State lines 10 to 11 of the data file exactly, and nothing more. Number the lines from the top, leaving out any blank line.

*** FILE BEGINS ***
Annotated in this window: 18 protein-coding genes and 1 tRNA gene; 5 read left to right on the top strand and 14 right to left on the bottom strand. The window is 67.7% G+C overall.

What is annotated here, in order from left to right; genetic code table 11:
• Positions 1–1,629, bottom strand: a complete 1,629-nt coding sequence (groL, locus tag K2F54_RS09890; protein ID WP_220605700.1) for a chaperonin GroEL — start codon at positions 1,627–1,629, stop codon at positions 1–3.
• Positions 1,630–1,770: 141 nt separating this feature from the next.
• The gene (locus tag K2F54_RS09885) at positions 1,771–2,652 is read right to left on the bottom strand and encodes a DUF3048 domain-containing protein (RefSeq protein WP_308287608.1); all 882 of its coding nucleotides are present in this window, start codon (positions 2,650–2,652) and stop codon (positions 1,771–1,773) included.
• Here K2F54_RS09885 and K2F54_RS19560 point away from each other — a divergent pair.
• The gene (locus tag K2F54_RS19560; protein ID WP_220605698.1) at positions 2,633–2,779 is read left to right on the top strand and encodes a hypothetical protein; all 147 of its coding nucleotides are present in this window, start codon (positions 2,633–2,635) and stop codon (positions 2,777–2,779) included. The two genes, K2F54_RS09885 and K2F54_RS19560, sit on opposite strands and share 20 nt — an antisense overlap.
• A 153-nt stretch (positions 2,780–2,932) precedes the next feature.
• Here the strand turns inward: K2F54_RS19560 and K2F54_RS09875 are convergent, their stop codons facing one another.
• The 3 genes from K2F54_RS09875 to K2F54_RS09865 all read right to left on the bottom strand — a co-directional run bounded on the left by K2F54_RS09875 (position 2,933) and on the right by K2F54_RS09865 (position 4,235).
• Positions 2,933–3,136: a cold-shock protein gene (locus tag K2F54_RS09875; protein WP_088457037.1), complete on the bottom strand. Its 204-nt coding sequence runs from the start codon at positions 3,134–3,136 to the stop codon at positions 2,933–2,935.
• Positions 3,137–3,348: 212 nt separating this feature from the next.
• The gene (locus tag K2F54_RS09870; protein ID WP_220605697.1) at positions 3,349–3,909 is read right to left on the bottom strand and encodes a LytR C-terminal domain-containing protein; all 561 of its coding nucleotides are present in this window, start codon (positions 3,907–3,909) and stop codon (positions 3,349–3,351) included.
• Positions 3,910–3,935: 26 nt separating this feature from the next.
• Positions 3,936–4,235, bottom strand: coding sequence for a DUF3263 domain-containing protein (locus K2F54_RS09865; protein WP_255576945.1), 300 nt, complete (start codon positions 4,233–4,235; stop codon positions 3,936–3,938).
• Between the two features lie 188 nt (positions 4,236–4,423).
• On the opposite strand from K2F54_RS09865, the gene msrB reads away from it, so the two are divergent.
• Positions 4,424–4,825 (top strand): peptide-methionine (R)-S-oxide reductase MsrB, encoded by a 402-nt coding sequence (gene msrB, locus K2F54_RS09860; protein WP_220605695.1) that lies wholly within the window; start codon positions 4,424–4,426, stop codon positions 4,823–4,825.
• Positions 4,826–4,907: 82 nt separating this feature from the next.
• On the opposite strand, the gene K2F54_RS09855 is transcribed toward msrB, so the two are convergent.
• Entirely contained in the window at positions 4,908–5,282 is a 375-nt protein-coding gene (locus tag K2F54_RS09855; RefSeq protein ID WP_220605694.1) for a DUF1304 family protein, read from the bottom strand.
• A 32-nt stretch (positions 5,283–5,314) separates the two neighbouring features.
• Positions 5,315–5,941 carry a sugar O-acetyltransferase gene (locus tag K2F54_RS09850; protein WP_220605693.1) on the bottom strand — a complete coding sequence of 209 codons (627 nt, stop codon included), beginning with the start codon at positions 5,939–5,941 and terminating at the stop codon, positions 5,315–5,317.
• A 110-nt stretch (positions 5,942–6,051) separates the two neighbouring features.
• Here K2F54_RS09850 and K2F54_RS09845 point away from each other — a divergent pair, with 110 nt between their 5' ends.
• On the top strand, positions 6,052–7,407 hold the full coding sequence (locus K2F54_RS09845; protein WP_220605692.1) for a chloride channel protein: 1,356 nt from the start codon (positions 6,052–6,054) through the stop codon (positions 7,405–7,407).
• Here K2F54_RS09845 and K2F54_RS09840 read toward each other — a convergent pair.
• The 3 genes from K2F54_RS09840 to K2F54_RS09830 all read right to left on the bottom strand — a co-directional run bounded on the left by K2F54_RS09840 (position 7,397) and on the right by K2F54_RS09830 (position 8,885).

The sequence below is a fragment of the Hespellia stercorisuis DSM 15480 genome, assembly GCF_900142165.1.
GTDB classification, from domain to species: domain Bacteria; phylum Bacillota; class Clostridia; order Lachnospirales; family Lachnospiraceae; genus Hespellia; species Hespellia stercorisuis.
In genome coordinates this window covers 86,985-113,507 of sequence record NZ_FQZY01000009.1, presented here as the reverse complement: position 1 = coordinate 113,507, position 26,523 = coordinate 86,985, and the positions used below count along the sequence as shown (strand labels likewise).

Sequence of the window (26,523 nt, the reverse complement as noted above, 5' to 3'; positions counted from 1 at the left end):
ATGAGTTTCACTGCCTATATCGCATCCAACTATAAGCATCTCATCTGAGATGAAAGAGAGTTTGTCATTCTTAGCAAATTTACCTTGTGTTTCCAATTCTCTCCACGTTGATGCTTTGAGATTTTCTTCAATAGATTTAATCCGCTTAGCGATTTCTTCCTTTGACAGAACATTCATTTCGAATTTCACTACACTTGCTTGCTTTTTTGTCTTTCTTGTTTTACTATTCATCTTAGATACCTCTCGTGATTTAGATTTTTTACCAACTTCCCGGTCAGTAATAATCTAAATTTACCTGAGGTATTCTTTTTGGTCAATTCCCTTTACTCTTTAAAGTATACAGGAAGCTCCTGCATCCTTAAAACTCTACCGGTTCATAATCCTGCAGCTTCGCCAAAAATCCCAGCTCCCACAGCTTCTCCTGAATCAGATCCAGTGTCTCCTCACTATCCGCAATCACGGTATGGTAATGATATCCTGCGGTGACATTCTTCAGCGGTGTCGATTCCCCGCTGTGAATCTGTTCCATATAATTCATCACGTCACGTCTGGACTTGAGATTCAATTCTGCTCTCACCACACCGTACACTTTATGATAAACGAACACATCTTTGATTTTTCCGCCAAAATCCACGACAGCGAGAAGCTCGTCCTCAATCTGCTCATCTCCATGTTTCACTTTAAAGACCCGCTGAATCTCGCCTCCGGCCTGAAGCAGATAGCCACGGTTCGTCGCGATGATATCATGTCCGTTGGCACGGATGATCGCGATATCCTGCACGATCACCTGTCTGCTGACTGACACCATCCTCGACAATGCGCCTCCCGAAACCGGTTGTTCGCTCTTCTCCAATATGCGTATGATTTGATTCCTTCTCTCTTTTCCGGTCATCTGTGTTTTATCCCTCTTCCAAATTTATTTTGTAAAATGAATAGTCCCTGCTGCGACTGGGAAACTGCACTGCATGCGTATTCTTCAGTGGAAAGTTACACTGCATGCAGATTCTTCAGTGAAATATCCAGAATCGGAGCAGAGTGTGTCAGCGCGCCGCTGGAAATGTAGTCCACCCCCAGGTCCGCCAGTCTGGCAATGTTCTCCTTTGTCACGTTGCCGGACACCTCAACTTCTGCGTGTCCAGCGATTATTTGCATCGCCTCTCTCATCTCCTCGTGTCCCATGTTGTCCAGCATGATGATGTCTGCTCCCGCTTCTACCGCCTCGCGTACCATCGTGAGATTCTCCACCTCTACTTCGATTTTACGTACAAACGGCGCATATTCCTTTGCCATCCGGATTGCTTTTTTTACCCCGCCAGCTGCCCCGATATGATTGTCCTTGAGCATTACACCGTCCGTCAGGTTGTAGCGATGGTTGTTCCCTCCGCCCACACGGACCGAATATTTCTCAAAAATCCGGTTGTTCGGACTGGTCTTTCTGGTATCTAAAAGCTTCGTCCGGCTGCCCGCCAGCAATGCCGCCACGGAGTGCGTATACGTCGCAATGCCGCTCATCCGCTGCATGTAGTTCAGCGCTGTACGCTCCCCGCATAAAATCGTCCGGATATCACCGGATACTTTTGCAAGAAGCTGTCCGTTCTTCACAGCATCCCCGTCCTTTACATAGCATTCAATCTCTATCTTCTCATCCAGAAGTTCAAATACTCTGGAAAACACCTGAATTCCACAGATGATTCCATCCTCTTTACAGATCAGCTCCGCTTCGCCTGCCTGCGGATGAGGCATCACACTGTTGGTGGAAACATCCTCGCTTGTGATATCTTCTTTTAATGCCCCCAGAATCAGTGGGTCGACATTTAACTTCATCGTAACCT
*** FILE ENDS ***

• The 3 genes from K2F54_RS09875 to K2F54_RS09865 all read right to left on the bottom strand — a co-directional run bounded on the left by K2F54_RS09875 (position 2,933) and on the right by K2F54_RS09865 (position 4,235).
• Positions 2,933–3,136: a cold-shock protein gene (locus tag K2F54_RS09875; protein WP_088457037.1), complete on the bottom strand. Its 204-nt coding sequence runs from the start codon at positions 3,134–3,136 to the stop codon at positions 2,933–2,935.